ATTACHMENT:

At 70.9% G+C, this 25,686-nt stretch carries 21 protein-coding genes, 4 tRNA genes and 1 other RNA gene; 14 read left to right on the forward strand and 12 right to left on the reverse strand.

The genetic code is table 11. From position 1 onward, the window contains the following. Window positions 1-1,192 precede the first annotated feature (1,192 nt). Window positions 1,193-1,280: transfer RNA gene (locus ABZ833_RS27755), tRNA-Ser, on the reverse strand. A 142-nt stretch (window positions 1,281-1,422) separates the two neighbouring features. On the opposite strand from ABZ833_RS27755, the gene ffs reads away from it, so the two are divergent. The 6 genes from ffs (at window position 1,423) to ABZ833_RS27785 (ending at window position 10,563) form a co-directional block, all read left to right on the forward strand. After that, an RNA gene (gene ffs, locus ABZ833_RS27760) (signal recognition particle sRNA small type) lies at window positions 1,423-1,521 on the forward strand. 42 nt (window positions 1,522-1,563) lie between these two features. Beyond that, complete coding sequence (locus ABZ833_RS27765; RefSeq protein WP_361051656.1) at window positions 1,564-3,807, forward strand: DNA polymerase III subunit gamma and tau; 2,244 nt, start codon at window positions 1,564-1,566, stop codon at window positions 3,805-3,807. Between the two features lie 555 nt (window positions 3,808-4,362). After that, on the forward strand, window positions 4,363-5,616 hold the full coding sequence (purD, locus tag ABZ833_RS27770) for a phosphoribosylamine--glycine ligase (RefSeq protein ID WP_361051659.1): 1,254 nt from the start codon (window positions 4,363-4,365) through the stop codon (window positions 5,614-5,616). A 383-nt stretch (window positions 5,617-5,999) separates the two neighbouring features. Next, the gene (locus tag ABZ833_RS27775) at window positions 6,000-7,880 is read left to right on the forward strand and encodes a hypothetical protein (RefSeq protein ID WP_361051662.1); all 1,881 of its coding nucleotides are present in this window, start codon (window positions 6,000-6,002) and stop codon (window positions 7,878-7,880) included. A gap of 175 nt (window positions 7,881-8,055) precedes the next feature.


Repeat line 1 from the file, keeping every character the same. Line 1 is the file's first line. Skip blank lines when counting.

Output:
At 70.9% G+C, this 25,686-nt stretch carries 21 protein-coding genes, 4 tRNA genes and 1 other RNA gene; 14 read left to right on the forward strand and 12 right to left on the reverse strand.